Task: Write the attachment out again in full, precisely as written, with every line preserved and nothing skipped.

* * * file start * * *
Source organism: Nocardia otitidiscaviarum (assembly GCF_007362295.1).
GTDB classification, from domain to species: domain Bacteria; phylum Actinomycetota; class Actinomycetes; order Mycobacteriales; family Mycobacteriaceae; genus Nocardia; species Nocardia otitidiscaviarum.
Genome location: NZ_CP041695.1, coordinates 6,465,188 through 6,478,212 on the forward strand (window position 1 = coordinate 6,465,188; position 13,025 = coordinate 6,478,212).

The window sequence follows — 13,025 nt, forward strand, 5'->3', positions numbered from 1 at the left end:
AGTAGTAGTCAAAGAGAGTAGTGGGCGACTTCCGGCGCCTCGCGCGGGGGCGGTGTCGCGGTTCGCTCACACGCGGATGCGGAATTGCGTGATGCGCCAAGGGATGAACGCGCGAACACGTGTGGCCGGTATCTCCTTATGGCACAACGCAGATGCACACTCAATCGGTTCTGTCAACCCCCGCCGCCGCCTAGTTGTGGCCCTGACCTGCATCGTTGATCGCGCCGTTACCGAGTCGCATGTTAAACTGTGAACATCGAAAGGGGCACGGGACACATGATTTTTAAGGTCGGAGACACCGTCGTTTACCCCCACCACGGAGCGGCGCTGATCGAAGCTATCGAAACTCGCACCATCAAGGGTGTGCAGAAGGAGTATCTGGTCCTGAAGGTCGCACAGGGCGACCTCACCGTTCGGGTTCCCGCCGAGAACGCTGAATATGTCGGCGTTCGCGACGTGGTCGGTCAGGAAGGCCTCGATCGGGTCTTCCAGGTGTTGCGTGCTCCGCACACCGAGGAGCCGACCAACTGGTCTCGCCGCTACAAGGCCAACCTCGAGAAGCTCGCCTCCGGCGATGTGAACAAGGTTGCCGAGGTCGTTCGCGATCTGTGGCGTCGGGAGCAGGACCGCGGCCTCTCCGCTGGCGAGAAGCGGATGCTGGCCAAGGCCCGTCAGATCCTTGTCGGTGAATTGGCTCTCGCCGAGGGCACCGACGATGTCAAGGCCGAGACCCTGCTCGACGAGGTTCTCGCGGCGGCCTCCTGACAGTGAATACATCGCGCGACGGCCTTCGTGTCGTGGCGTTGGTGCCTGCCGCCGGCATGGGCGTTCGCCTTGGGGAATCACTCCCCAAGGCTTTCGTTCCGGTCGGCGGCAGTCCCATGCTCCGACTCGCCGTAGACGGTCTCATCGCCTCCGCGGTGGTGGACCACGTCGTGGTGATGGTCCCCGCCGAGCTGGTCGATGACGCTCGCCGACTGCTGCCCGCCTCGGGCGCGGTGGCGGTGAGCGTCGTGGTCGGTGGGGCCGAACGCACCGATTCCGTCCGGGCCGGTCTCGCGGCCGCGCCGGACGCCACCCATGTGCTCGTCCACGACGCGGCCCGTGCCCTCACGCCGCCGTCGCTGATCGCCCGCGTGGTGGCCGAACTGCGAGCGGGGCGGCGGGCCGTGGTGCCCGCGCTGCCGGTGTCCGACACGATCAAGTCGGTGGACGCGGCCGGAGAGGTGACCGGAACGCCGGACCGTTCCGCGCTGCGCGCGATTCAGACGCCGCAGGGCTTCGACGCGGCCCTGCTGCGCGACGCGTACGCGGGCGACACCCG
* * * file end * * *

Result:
Source organism: Nocardia otitidiscaviarum (assembly GCF_007362295.1).
GTDB classification, from domain to species: domain Bacteria; phylum Actinomycetota; class Actinomycetes; order Mycobacteriales; family Mycobacteriaceae; genus Nocardia; species Nocardia otitidiscaviarum.
Genome location: NZ_CP041695.1, coordinates 6,465,188 through 6,478,212 on the forward strand (window position 1 = coordinate 6,465,188; position 13,025 = coordinate 6,478,212).

The window sequence follows — 13,025 nt, forward strand, 5'->3', positions numbered from 1 at the left end:
AGTAGTAGTCAAAGAGAGTAGTGGGCGACTTCCGGCGCCTCGCGCGGGGGCGGTGTCGCGGTTCGCTCACACGCGGATGCGGAATTGCGTGATGCGCCAAGGGATGAACGCGCGAACACGTGTGGCCGGTATCTCCTTATGGCACAACGCAGATGCACACTCAATCGGTTCTGTCAACCCCCGCCGCCGCCTAGTTGTGGCCCTGACCTGCATCGTTGATCGCGCCGTTACCGAGTCGCATGTTAAACTGTGAACATCGAAAGGGGCACGGGACACATGATTTTTAAGGTCGGAGACACCGTCGTTTACCCCCACCACGGAGCGGCGCTGATCGAAGCTATCGAAACTCGCACCATCAAGGGTGTGCAGAAGGAGTATCTGGTCCTGAAGGTCGCACAGGGCGACCTCACCGTTCGGGTTCCCGCCGAGAACGCTGAATATGTCGGCGTTCGCGACGTGGTCGGTCAGGAAGGCCTCGATCGGGTCTTCCAGGTGTTGCGTGCTCCGCACACCGAGGAGCCGACCAACTGGTCTCGCCGCTACAAGGCCAACCTCGAGAAGCTCGCCTCCGGCGATGTGAACAAGGTTGCCGAGGTCGTTCGCGATCTGTGGCGTCGGGAGCAGGACCGCGGCCTCTCCGCTGGCGAGAAGCGGATGCTGGCCAAGGCCCGTCAGATCCTTGTCGGTGAATTGGCTCTCGCCGAGGGCACCGACGATGTCAAGGCCGAGACCCTGCTCGACGAGGTTCTCGCGGCGGCCTCCTGACAGTGAATACATCGCGCGACGGCCTTCGTGTCGTGGCGTTGGTGCCTGCCGCCGGCATGGGCGTTCGCCTTGGGGAATCACTCCCCAAGGCTTTCGTTCCGGTCGGCGGCAGTCCCATGCTCCGACTCGCCGTAGACGGTCTCATCGCCTCCGCGGTGGTGGACCACGTCGTGGTGATGGTCCCCGCCGAGCTGGTCGATGACGCTCGCCGACTGCTGCCCGCCTCGGGCGCGGTGGCGGTGAGCGTCGTGGTCGGTGGGGCCGAACGCACCGATTCCGTCCGGGCCGGTCTCGCGGCCGCGCCGGACGCCACCCATGTGCTCGTCCACGACGCGGCCCGTGCCCTCACGCCGCCGTCGCTGATCGCCCGCGTGGTGGCCGAACTGCGAGCGGGGCGGCGGGCCGTGGTGCCCGCGCTGCCGGTGTCCGACACGATCAAGTCGGTGGACGCGGCCGGAGAGGTGACCGGAACGCCGGACCGTTCCGCGCTGCGCGCGATTCAGACGCCGCAGGGCTTCGACGCGGCCCTGCTGCGCGACGCGTACGCGGGCGACACCCG